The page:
www.curacaoproject.eu                      CURACAO - coordination of urban road-user charging organisational issues                   Funded by the EU

Road Pricing Context

OBJECTIVES

SCHEME DESIGN

TECHNOLOGY

BUSINESS SYSTEMS

Prediction

PREDICTION

TRAFFIC EFFECTS

ENVIRONMENT

ECONOMY

EQUITY

Appraisal

APPRAISAL

Decision Making

ACCEPTABILITY

TRANSFERABILITY

Implementation and Evaluation

EVALUATION

IMPLEMENTATION

Case Studies

Bergen

Bologna

Bristol

Cambridge

Durham

Dutch National Case

Edinburgh

London

Manchester

Milan

Nord-Jaeren

Oslo

Rome

Stockholm

The Hague

Trondheim



Urban Road User Charging Online Knowledge Base

What The Research Gaps?

It seems that there is now at least some reliable scientific consensus about the structure of acceptability. Likewise there is agreement about the groups of actors that play a key role in the transport policy process (Schade and Schlag, 2000). As mentioned before the main groups within the implementation process of urban road user charging are the politicians and decision makers, the affected citizens, the lobby and interest groups and the media. However, there is less consensus on the relationships between these key actors, the factors affecting their acceptability and how these relationships and acceptability may change over time, for instance by coalition forming. The dynamics of acceptability are certainly an issue that needs further attention. The experiences in cities show a certain degree of changeability of acceptability. In the future it needs to be determined what the causes of these changes are and how they can be utilised in favour of the implementation process.

Public participation can be one way of increasing public acceptability and the credibility of the implementation process. Stockholm, Edinburgh and Manchester are the first cities that have used referenda as a form of public participation with mixed success (see CURACAO, 2008). The Namsan #1 and #3 tunnel toll case in Seoul illustrated the impact of a public participation and awareness campaign. It was reported that public hearings, information campaigns and efforts to win media support are helpful to mobilise public support in favour of congestion pricing (APEIS, 2003). When the system of road user charging is transparent and its advantages are apparent to all road users, public support is likely to be higher. However, there is a lack of knowledge of the circumstances which could make a public referendum a promising way to introduce urban road user charging.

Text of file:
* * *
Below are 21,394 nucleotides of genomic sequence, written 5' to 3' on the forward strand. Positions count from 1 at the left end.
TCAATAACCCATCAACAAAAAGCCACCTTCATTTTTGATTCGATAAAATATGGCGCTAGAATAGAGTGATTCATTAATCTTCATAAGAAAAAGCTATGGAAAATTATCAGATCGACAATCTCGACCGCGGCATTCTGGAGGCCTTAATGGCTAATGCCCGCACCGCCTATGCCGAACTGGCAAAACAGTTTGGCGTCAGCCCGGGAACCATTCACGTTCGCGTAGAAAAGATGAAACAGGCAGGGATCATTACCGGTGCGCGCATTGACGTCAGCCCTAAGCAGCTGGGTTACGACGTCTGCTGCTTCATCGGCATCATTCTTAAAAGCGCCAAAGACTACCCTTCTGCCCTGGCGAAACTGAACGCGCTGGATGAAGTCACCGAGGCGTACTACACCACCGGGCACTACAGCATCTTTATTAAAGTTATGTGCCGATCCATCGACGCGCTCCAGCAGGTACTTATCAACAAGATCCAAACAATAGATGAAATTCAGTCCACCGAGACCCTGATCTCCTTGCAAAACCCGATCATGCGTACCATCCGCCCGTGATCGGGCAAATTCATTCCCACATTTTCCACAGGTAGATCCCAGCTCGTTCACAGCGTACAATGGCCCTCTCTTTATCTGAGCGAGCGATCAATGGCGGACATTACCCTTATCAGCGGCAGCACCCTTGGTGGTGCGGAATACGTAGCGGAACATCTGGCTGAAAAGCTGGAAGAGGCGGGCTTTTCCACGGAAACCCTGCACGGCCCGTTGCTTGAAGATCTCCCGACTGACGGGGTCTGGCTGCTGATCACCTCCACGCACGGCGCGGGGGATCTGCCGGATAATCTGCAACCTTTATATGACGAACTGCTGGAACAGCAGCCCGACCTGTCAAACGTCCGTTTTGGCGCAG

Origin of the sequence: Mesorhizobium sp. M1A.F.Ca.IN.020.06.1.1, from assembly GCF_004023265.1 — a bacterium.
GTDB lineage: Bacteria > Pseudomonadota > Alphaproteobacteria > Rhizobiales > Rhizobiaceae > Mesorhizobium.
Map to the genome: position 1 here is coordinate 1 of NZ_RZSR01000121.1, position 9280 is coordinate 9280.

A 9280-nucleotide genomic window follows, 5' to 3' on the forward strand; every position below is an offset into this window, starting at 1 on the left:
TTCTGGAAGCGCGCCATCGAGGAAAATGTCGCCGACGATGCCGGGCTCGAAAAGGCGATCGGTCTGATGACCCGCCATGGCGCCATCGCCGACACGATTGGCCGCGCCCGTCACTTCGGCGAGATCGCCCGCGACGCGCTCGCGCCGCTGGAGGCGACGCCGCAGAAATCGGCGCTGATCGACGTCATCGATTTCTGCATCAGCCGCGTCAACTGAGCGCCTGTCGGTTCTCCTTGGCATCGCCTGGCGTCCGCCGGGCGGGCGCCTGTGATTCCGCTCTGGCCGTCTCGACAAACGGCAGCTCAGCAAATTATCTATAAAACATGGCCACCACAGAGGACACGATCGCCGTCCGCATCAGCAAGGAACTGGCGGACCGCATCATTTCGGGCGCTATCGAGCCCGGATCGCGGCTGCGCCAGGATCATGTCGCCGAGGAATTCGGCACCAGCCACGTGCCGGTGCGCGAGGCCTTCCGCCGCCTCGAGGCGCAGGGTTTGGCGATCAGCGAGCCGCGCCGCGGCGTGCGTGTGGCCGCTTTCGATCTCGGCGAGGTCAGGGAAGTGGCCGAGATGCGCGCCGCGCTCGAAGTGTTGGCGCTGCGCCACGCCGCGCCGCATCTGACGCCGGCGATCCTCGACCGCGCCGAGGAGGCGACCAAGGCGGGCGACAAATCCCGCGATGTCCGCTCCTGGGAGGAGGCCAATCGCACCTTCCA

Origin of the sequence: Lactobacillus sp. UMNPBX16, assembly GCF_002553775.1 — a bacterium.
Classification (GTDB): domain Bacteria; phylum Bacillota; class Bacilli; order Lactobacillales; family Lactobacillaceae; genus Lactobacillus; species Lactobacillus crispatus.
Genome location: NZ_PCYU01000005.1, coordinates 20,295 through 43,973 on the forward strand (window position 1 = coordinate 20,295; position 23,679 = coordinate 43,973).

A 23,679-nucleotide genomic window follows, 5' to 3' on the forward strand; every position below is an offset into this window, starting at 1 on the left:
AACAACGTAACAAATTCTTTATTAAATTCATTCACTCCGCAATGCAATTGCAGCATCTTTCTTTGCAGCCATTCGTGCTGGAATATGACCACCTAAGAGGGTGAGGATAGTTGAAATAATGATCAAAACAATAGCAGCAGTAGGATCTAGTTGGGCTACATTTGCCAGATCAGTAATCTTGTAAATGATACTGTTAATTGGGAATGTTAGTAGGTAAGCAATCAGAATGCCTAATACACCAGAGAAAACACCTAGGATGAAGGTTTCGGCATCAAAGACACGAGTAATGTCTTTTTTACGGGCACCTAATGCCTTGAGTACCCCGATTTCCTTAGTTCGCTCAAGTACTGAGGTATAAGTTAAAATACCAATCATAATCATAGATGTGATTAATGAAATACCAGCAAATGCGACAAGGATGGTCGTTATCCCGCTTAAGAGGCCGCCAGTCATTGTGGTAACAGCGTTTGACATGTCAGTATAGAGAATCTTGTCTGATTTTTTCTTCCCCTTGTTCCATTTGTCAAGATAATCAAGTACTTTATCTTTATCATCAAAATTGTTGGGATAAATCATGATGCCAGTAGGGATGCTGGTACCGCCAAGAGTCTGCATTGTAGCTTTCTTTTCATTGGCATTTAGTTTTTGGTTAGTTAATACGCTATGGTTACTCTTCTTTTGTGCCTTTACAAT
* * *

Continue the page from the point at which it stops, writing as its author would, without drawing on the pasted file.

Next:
Further it is rather unclear how the benefits of road user charging schemes influence acceptability. The assumption is that once the scheme has been introduced the effectiveness of such a scheme becomes apparent to the citizens and changes their mind in a positive direction. However, the exact nature of the relation between scheme benefits and acceptability is not known. The scheme benefits that will influence acceptability are the time savings and environmental improvements. However, it is uncertain that travel time reduction and environmental improvement are perceived by the public to be worthwhile enough to compensate for the charge {Giuliano, 1992 #556; Harrington, 2001 #560}. Jaensirisak et al (2005) found that among the potential impacts of charging, an ability to achieve substantial environmental improvements was the single most important contributor to increased acceptability, followed by contributions to reducing delayed time for cars.